There are subtle difference between "producer" "production company" "studios" and "The AMPTP"
Particularly now that the strike is in full swing and SAG interim agreements are causing waivers to be issued.
I might address those in particular later. But first I have to establish the differences I just mentioned, and a bit about why.
Movies get made in three stages: Production, Distribution, and Exhibition.
It wouldn't be inaccurate to say that what we think of as the big studios (Disney, WB, Paramount, Universal, and Sony) are mostly distributors who dabble in production as a side hustle.
Amazon and Netflix, on the other hand, are mostly distributors that have side hustles in production AND exhibition.
Here's how. Buckle up.
Production operates a lot like it sounds: get the money, then make the movie.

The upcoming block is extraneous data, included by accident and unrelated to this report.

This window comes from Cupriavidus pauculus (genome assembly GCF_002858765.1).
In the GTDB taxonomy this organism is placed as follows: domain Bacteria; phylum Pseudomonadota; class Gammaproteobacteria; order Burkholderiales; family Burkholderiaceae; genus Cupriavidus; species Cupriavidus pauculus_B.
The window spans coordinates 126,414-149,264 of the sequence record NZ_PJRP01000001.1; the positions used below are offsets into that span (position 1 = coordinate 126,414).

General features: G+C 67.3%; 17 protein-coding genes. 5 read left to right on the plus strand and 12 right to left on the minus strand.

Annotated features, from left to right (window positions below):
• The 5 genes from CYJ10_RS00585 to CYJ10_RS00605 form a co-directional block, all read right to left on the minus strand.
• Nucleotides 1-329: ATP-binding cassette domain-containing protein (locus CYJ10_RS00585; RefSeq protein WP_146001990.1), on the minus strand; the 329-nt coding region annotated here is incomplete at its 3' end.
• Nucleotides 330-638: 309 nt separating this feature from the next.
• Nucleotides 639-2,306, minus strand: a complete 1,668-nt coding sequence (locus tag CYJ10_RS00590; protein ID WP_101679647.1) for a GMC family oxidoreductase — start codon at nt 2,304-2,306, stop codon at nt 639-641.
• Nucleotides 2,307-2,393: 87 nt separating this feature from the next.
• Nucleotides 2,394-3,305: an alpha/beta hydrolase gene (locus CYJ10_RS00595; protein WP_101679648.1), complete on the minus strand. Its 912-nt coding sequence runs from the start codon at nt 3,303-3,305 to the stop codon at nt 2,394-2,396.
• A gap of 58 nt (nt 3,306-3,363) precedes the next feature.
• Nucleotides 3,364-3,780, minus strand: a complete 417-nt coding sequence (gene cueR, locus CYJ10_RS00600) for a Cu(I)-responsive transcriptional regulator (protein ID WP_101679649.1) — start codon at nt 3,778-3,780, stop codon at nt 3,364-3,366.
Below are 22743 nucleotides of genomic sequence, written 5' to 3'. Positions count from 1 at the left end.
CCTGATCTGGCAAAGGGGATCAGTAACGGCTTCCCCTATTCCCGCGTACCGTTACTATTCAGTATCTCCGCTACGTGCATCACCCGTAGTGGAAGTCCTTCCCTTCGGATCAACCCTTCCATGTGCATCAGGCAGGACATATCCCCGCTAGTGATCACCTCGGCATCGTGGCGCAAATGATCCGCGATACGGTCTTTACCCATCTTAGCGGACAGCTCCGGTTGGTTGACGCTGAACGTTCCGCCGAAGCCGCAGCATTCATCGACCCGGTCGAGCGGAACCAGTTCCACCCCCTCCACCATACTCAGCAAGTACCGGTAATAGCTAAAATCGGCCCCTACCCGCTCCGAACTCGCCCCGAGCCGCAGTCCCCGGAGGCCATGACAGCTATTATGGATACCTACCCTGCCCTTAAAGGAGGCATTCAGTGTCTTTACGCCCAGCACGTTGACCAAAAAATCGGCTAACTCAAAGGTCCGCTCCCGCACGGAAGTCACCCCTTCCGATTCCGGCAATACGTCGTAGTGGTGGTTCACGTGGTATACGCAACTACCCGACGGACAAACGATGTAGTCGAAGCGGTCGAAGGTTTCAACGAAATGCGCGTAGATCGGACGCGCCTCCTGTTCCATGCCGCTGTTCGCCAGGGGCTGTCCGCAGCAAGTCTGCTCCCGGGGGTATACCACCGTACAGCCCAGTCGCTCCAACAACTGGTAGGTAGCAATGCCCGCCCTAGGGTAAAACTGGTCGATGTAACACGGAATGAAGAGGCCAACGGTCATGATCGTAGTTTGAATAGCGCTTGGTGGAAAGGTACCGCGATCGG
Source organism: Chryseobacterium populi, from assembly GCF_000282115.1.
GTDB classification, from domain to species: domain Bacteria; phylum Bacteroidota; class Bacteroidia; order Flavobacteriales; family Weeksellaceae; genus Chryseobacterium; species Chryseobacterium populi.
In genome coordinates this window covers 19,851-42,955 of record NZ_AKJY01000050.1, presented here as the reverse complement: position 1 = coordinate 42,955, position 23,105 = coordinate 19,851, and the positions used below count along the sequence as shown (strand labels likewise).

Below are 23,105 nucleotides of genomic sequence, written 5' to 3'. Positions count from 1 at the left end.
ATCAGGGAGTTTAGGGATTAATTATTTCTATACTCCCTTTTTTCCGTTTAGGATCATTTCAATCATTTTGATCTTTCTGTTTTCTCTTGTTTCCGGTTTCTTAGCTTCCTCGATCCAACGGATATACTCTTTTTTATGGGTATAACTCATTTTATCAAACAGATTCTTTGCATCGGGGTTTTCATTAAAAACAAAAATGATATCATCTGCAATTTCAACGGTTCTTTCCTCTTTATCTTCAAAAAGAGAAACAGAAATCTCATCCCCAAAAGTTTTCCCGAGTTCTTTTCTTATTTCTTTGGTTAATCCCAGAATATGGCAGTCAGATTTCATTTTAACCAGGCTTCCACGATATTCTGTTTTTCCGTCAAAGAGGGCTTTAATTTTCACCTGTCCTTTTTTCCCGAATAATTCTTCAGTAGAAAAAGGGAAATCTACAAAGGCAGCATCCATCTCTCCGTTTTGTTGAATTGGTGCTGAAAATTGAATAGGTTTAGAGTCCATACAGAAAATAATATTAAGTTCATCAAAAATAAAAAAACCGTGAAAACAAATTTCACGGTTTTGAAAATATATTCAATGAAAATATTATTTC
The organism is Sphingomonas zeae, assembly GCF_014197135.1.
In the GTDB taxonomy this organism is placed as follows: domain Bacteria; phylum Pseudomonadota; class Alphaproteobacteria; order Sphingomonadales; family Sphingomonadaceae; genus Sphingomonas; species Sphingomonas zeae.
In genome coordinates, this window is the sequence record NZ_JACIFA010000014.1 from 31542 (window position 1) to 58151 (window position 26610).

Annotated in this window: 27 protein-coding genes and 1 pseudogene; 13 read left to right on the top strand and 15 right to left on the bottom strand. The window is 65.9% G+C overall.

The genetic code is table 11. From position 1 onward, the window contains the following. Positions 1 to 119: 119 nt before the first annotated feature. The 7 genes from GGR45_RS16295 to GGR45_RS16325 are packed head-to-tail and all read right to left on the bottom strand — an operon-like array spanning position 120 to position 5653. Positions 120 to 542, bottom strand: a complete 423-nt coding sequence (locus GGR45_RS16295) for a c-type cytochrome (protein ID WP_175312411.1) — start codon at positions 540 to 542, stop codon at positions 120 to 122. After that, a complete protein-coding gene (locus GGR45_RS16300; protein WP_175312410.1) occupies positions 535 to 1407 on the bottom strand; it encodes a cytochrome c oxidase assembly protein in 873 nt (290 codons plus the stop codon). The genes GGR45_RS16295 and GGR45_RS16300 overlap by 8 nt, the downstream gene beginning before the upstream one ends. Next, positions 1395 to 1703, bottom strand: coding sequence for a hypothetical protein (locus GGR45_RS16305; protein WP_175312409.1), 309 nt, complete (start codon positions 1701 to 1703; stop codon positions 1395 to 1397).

A lot of production companies are really just a producer and their office. Renaissance Pictures is Sam Raimi, View Askew is Kevin Smith, that kind of thing. So when they get a project, they shop around for both funding and distribution. Which means talking to the various People Who Can Say Yes.
(The People Who Can Say Yes are mysterious, eldritch beings with the power to greenlight a movie and sign distribution deals. They know their powers make them highly sought after, and hide behind gauntlets of assistants)
Sometimes a studio, usually with a licensed IP, will decide to produce and fund a movie itself, assigning a studio executive to act as the producer. These are unironically called "studio pictures."
On occasion, a movie star will choose to invest in their own star power and partially fund a movie themselves along with appearing in a lead role. This is why you occasionally see stars listed as Executive Producers.
And on top of all of that, one standard practice is to form a subsidiary of a production company whose sole purpose is to make a single movie. This is done as a liability screen so if disaster strikes, the subsidiary is who loses as opposed to the production company or the studio.